Lloyd's Reports on Sharing Economy Opportunities and Risks

Hand holding paper with sharing economy text

April 16, 2018 |

Hand holding paper with sharing economy text

Lloyd's recently released a report titled Sharing Risks, Sharing Rewards: Who Should Bear the Risk in the Sharing Economy? According to Lloyd's, sharing of assets and services creates new opportunities but also new risks.

It can be difficult for traditional insurance coverages to be applied to disruptive sharing economy models as assets are fragmented—owned and shared among users—and new multiparty relationships among platforms, providers, and consumers draw further questions around who is ultimately responsible for managing and mitigating risk.

Insurers have long provided insurance solutions for "tangible" physical assets, but in the sharing economy, assets are often intangible, including intellectual property, trust, and reputation. The fragmented aspect of assets requires a different approach to risk management based on the behavioral economics of consumer preferences and attitudes toward risk.

Both sharing economy consumers and providers cite a number of concerns around risk—including personal safety, quality of service, damage to assets, theft, and lack of sufficient safeguards in the event something goes wrong—which may prevent shared platforms from unlocking untapped supply and demand for their services.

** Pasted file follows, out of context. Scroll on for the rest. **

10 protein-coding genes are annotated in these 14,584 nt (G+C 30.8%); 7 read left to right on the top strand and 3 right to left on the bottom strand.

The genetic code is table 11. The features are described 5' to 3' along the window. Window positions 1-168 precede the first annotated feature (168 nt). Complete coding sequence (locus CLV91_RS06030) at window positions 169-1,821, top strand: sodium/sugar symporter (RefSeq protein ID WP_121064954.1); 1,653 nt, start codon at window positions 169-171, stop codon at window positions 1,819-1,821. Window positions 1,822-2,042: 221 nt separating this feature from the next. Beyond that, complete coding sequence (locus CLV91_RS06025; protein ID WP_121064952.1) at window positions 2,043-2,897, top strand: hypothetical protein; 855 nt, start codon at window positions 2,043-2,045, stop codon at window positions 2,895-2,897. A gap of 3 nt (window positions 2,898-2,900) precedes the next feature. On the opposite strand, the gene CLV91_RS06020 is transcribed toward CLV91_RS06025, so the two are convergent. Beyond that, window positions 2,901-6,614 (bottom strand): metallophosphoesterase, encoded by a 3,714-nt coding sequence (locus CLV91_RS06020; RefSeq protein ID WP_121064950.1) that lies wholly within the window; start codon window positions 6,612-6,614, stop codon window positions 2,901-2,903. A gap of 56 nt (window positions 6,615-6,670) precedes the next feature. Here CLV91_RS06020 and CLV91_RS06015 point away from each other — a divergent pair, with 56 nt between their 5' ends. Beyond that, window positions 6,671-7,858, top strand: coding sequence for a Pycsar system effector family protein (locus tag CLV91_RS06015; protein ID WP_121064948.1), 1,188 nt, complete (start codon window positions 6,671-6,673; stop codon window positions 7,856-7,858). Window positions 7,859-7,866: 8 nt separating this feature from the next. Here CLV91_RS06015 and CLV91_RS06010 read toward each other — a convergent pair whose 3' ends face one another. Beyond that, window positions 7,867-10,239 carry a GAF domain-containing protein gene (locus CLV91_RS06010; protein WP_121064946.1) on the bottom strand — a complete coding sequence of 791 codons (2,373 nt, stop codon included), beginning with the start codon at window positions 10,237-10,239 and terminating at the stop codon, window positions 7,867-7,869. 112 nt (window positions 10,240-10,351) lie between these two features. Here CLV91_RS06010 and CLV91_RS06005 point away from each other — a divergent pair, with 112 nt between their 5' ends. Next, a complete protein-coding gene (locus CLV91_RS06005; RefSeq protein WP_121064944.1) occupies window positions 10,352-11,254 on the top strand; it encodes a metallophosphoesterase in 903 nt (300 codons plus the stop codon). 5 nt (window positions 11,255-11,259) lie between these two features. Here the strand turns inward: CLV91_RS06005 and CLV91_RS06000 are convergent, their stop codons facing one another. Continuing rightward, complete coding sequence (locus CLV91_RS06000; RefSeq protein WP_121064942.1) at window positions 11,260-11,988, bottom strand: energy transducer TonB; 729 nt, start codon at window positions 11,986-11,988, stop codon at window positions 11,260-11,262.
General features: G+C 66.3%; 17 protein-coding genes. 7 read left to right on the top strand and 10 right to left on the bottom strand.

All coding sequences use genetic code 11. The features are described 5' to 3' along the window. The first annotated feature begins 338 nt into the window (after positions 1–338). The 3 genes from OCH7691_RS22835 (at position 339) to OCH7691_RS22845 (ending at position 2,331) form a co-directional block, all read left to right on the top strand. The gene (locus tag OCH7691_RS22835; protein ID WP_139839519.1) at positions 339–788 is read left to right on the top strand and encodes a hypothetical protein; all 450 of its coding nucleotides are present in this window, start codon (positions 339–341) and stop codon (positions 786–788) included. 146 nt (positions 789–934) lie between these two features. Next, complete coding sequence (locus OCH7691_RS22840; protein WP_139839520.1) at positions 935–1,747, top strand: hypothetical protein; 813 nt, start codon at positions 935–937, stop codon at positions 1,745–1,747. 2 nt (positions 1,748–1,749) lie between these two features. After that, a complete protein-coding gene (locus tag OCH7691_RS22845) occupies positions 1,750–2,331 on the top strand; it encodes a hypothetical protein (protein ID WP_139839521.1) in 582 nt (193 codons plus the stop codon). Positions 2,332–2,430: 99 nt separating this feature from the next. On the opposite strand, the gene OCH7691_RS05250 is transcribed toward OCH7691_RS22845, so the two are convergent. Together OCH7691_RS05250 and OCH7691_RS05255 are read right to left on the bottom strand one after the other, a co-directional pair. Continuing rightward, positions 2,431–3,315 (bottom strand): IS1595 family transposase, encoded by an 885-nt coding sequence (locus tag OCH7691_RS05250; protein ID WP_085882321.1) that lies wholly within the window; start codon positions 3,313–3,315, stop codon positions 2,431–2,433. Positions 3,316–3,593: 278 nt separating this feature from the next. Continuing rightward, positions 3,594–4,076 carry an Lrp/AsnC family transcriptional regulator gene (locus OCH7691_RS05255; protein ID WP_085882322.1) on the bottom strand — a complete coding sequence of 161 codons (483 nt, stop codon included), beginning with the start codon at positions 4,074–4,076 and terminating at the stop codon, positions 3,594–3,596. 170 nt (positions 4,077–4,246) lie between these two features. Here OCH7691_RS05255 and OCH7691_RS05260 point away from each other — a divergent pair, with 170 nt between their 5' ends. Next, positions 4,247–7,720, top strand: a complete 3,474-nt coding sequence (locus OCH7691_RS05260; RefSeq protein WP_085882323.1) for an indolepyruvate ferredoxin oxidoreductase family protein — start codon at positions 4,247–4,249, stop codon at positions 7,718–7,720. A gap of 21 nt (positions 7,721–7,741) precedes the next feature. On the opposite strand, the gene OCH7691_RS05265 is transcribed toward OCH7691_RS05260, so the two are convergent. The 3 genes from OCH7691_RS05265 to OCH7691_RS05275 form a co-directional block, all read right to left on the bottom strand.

"The sharing economy itself created a new risk landscape with many untested assumptions around who should be managing risks and liabilities, because of this insurance can play a significant role," said Trevor Maynard, head of innovation at Lloyd's.

Key findings from the report include the following.

Despite exponential growth, untapped supply and demand remain on the sidelines of the sharing economy.

  • Nearly half of US consumer respondents (49 percent) reported having never used a sharing economy product or service.
  • On the provider side, just 8 percent of US consumer respondents have provided an asset or service through a sharing economy site.

Sharing economy consumers are skeptical.

  • Consumers globally cite personal safety (52 percent) as their greatest concern, but they're also worried about the quality of service (42 percent), damage to assets (42 percent), theft (40 percent), and lack of sufficient safeguards in the event something goes wrong (38 percent).
  • Consumers and providers recognize the benefits of shared goods and services, including affordability and convenience, but for the majority of UK and US consumers (58 percent), the risks outweigh the benefits.

Risk reduction could unlock sharing economy growth opportunities.

  • The majority of consumers globally would be more comfortable using sharing economy services if insurance was offered (71 percent) and more likely to consider sharing or offering a service if insurance was offered (70 percent).
  • Most current providers (78 percent) believe they would get more customers if insurance was offered.

April 16, 2018